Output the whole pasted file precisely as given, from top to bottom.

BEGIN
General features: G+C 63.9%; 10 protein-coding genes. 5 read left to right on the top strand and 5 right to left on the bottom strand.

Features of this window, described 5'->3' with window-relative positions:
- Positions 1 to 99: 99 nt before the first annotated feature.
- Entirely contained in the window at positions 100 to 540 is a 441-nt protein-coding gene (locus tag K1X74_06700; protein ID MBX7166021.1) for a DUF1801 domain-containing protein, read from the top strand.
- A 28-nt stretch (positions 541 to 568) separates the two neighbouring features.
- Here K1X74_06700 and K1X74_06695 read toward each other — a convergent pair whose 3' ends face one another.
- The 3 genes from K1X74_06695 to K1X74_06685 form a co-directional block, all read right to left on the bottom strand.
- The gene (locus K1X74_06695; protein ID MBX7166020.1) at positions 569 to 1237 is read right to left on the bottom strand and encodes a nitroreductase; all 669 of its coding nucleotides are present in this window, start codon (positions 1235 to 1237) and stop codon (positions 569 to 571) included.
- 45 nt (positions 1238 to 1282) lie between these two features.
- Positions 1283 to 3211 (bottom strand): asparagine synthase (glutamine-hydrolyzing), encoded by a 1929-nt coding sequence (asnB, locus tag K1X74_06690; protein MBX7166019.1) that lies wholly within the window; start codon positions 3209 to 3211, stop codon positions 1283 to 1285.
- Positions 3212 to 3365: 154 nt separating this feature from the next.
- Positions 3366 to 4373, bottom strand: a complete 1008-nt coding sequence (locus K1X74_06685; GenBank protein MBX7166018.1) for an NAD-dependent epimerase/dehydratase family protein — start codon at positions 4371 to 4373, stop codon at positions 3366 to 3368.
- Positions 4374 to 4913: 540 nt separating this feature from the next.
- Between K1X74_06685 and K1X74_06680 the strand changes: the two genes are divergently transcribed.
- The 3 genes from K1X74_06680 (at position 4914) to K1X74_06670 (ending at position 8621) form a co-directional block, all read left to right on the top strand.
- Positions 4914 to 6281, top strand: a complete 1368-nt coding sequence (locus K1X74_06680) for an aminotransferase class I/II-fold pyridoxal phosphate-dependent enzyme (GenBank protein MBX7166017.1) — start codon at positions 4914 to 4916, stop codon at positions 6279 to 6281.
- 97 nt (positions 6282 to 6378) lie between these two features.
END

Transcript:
General features: G+C 63.9%; 10 protein-coding genes. 5 read left to right on the top strand and 5 right to left on the bottom strand.

Features of this window, described 5'->3' with window-relative positions:
- Positions 1 to 99: 99 nt before the first annotated feature.
- Entirely contained in the window at positions 100 to 540 is a 441-nt protein-coding gene (locus tag K1X74_06700; protein ID MBX7166021.1) for a DUF1801 domain-containing protein, read from the top strand.
- A 28-nt stretch (positions 541 to 568) separates the two neighbouring features.
- Here K1X74_06700 and K1X74_06695 read toward each other — a convergent pair whose 3' ends face one another.
- The 3 genes from K1X74_06695 to K1X74_06685 form a co-directional block, all read right to left on the bottom strand.
- The gene (locus K1X74_06695; protein ID MBX7166020.1) at positions 569 to 1237 is read right to left on the bottom strand and encodes a nitroreductase; all 669 of its coding nucleotides are present in this window, start codon (positions 1235 to 1237) and stop codon (positions 569 to 571) included.
- 45 nt (positions 1238 to 1282) lie between these two features.
- Positions 1283 to 3211 (bottom strand): asparagine synthase (glutamine-hydrolyzing), encoded by a 1929-nt coding sequence (asnB, locus tag K1X74_06690; protein MBX7166019.1) that lies wholly within the window; start codon positions 3209 to 3211, stop codon positions 1283 to 1285.
- Positions 3212 to 3365: 154 nt separating this feature from the next.
- Positions 3366 to 4373, bottom strand: a complete 1008-nt coding sequence (locus K1X74_06685; GenBank protein MBX7166018.1) for an NAD-dependent epimerase/dehydratase family protein — start codon at positions 4371 to 4373, stop codon at positions 3366 to 3368.
- Positions 4374 to 4913: 540 nt separating this feature from the next.
- Between K1X74_06685 and K1X74_06680 the strand changes: the two genes are divergently transcribed.
- The 3 genes from K1X74_06680 (at position 4914) to K1X74_06670 (ending at position 8621) form a co-directional block, all read left to right on the top strand.
- Positions 4914 to 6281, top strand: a complete 1368-nt coding sequence (locus K1X74_06680) for an aminotransferase class I/II-fold pyridoxal phosphate-dependent enzyme (GenBank protein MBX7166017.1) — start codon at positions 4914 to 4916, stop codon at positions 6279 to 6281.
- 97 nt (positions 6282 to 6378) lie between these two features.